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Oct. 07, 2022

Beat of the Week

(Honorable Mention)

AP: Churches defend clergy loophole on child sex abuse reporting

joined forces to reveal how religious lobbying across the U.S. has protected a loophole that exempts clergy from reporting child abuse if the abuse is revealed in a spiritual setting. The subject had surfaced in Rezendes’ August investigation into the mishandling and coverup of child sex abuse cases by the Mormon church.The investigative reporters found similar dynamics playing out in all 33 states that have the loophole: The Catholic and Mormon churches, and the Jehovah’s Witnesses successfully defeated more than 130 bills seeking to create or amend child sex abuse reporting laws.AP’s reporting brought attention to the loophole and prompted at least one state lawmaker to say he would introduce a bill to close the exemption.Read more

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Sept. 30, 2022

Best of the Week — First Winner

AP exposes candidate’s lies; upends one of the year’s most competitive congressional races

This AP exclusive started with a tip: A Republican nominee in Ohio had made questionable claims about his tenure in the Air Force.

J.R. Majewski told voters he was a combat veteran with a tour of duty in Afghanistan, but reporters Brian Slodysko and James LaPorta, joined by investigative researcher Randy Herschaft, reported extensively using public documents, expert interviews and a survey of former employers, revealing that among multiple misrepresentations, Majewski did not deploy to Afghanistan but instead spent six-months loading planes in Qatar. He was also demoted and barred from reenlisting.

The story was a hit with readers and had rival news outlets citing AP’s exclusive, while the Republican Party pulled its advertising money from Majewski, essentially giving up on his race.

For deep source work and dogged reporting that exposed a political candidate’s blatant lies about his record, Slodysko, LaPorta and Herschaft take AP’s Best of the Week — First Winner honors.

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Sept. 23, 2022

Beat of the Week

(Honorable Mention)

Standout AP coverage culminates with queen’s funeral

followed up on their exceptional initial work and continued their record-breaking coverage in the week leading up to the queen’s funeral, delivering outstanding all-formats journalism and giving clients an array of offerings from virtually every event and every perspective.AP’s stories and visuals captured the pomp and ceremony, and the emotions of mourners lined up for many for hours to pay their respects as the queen lay in state. AP’s stories ranged from a first-person account of waiting in that queue to how the queen set the stage for the transition to Charles to an evocative account inside Westminster Abbey during Monday’s funeral — and much more.Coverage of the funeral itself saw stunning usage of AP’s content, while the collective 12-day round-the-clock effort won near-unanimous praise from AP customers.Read more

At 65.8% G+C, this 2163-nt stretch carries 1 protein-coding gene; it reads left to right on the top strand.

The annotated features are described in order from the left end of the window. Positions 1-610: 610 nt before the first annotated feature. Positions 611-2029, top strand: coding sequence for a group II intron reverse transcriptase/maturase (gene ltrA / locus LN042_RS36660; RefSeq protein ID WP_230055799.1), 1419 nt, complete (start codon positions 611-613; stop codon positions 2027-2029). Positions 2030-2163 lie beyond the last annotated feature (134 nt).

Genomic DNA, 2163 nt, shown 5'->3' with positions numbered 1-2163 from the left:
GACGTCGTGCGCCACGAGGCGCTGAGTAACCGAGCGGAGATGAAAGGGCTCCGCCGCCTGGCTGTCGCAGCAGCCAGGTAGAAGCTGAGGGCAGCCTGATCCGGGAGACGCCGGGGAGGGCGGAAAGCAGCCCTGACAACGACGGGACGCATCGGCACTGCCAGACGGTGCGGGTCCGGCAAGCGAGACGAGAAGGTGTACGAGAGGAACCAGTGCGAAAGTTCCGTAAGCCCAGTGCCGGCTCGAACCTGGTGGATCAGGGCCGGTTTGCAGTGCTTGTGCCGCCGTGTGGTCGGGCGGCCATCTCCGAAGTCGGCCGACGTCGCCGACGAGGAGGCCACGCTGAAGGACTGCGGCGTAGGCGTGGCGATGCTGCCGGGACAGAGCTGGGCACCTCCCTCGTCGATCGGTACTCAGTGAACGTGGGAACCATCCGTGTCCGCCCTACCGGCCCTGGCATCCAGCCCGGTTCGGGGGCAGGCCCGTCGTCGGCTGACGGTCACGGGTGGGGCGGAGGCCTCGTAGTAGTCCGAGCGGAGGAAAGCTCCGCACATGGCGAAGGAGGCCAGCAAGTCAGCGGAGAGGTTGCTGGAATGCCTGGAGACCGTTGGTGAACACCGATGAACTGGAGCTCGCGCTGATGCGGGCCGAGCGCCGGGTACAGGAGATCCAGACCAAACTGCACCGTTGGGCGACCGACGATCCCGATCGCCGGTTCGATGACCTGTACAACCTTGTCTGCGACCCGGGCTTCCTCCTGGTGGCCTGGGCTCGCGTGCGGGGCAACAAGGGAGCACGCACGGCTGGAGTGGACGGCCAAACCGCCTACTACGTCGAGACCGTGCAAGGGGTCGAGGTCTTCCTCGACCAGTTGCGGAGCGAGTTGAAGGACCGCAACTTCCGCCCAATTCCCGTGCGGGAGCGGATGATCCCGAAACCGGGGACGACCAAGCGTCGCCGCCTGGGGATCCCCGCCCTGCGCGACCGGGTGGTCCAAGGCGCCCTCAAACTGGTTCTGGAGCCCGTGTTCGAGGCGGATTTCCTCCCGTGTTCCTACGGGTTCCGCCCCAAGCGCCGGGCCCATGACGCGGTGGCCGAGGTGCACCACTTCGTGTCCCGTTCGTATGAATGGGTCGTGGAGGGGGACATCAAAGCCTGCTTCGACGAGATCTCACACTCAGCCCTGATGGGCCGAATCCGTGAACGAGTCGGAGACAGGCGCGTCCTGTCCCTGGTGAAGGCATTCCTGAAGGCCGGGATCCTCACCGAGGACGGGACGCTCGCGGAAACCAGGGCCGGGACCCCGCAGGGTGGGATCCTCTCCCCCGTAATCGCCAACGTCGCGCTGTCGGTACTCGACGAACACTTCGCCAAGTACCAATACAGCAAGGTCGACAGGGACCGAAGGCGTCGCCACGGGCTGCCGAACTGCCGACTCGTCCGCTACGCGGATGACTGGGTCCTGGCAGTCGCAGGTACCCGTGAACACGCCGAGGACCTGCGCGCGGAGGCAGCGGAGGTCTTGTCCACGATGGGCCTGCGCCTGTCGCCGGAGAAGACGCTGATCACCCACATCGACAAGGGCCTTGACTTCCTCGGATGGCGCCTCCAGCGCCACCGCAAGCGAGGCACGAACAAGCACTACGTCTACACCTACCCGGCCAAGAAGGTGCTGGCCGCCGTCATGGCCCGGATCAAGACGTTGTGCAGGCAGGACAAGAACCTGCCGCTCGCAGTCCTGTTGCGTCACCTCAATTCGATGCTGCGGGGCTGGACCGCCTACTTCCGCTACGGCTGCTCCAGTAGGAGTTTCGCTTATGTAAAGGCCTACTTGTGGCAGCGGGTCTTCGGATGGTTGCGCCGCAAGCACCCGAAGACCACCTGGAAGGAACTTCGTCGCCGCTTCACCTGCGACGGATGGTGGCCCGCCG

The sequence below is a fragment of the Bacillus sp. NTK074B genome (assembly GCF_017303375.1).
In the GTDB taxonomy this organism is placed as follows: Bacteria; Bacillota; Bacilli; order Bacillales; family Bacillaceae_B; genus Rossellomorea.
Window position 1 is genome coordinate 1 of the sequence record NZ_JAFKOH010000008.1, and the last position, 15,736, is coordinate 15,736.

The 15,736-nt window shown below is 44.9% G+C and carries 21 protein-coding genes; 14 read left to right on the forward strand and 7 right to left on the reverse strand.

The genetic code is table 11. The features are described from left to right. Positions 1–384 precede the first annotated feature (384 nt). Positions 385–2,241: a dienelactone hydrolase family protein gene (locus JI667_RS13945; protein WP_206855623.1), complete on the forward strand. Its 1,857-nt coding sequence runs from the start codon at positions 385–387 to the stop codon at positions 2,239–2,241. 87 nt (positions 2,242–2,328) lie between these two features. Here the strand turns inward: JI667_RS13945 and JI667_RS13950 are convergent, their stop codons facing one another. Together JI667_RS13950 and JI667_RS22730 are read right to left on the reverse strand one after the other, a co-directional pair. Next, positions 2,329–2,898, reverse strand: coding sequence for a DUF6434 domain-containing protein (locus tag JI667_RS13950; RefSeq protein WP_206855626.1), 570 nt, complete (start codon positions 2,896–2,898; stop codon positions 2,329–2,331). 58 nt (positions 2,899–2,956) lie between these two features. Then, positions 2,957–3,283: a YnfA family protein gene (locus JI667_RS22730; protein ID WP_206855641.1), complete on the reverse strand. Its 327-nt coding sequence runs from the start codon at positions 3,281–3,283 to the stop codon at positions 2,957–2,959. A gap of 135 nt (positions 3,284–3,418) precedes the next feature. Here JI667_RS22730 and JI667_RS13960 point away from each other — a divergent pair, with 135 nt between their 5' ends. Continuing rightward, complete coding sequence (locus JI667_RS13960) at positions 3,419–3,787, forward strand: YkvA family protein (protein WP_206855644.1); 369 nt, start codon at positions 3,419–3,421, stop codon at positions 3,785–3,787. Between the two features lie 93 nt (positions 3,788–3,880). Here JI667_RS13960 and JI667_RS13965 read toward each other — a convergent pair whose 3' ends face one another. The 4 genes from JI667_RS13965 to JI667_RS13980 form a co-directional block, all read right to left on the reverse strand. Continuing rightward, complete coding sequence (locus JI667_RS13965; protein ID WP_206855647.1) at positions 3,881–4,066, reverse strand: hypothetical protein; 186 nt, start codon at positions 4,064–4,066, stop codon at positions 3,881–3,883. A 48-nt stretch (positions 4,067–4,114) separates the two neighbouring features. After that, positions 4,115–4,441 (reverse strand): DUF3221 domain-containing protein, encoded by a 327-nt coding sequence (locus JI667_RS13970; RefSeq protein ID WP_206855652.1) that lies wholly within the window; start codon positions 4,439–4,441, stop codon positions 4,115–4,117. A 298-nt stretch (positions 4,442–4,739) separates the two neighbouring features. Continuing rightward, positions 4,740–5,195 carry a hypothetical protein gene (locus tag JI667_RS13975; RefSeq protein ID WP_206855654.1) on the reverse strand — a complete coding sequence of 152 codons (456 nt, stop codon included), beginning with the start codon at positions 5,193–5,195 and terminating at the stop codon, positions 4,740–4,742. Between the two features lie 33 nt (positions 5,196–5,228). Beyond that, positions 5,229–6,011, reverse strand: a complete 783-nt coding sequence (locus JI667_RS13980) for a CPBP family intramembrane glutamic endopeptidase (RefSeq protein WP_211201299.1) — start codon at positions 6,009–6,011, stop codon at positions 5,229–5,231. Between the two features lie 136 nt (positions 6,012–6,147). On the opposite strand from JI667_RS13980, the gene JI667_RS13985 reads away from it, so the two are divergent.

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Sept. 16, 2022

Best of the Week — First Winner

Sweeping AP coverage captures the life, death of Queen Elizabeth II and a nation in mourning

Years of AP preparation and planning paid off when first word came early Thursday evening in London: Queen Elizabeth II had died.

Customers had an AP Flash within a minute, followed by all-formats coverage that was stunning for its speed and scope, from a comprehensive obituary to video and photo retrospectives, profiles of Charles and Camilla, a look at global tributes, a piece on the complex reaction of former British colonies, and much more. Countless AP staffers across bureaus and continents contributed, with London staffers critical to the core coverage.

Performance for the all-formats coverage bore witness to the exceptional work — the main obit alone had 1.1 million pageviews on AP News.

For remarkable journalism still unfolding as the queen’s funeral approaches, the London-based team of Susie Blann, Danica Kirka, Jill Lawless, Sylvia Hui, Samira Becirovic, Brian Friedman, Pete Brown, Naomi Koppel, Anne-Marie Belgrave, Martin Cleaver and Frank Griffiths, and colleagues near and far, receives AP’s Best of the Week — First Winner honors.

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Sept. 09, 2022

Beat of the Week

(Honorable Mention)

AP reports on election deniers and the people who believe them

teamed up on a revealing story about the influence of conspiracy theories on countless Republicans across the country. Election administration reporter Cassidy researched the “Nebraska Election Integrity Forum,” determining the event was indeed part of the election conspiracy movement. Omaha reporter Beck and freelance photographer covered the event, engaging with attendees even as one prominent speaker complained about journalists who are “election fraud deniers.”The result was a comprehensive look at those who are continuing to peddle lies about the nation’s elections and the people who fervently believe those lies. The story also described how violence is woven into the conspiracies — from statements about civil war to calls for putting certain election officials before firing squads. The piece engaged readers online and landed on more than a dozen front pages.Read more